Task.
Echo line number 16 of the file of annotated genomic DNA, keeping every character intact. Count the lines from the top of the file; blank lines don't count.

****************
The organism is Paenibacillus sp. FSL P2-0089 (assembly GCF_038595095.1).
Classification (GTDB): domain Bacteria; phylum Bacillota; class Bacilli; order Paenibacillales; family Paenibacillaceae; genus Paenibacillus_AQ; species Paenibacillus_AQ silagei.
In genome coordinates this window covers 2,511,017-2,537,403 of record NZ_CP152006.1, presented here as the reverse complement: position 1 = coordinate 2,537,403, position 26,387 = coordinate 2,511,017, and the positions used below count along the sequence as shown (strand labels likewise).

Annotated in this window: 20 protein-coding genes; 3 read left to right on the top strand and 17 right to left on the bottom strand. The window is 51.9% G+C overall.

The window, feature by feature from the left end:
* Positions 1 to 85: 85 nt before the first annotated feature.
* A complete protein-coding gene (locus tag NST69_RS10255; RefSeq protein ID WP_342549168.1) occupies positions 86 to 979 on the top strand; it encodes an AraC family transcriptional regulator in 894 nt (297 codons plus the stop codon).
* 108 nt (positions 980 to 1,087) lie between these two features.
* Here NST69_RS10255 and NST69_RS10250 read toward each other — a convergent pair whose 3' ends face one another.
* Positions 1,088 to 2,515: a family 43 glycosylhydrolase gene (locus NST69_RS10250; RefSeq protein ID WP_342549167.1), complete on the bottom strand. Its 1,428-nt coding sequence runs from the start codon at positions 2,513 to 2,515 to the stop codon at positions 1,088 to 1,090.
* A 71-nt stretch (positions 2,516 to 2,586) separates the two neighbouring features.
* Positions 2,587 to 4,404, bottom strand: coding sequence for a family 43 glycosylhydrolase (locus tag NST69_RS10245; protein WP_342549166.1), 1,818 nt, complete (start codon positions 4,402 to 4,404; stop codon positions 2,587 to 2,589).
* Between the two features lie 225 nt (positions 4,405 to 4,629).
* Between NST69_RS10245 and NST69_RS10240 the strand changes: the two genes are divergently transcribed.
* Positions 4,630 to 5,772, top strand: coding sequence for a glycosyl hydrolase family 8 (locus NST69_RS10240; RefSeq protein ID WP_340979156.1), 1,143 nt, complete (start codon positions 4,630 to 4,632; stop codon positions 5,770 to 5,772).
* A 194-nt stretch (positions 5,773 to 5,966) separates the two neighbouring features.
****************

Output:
* A 194-nt stretch (positions 5,773 to 5,966) separates the two neighbouring features.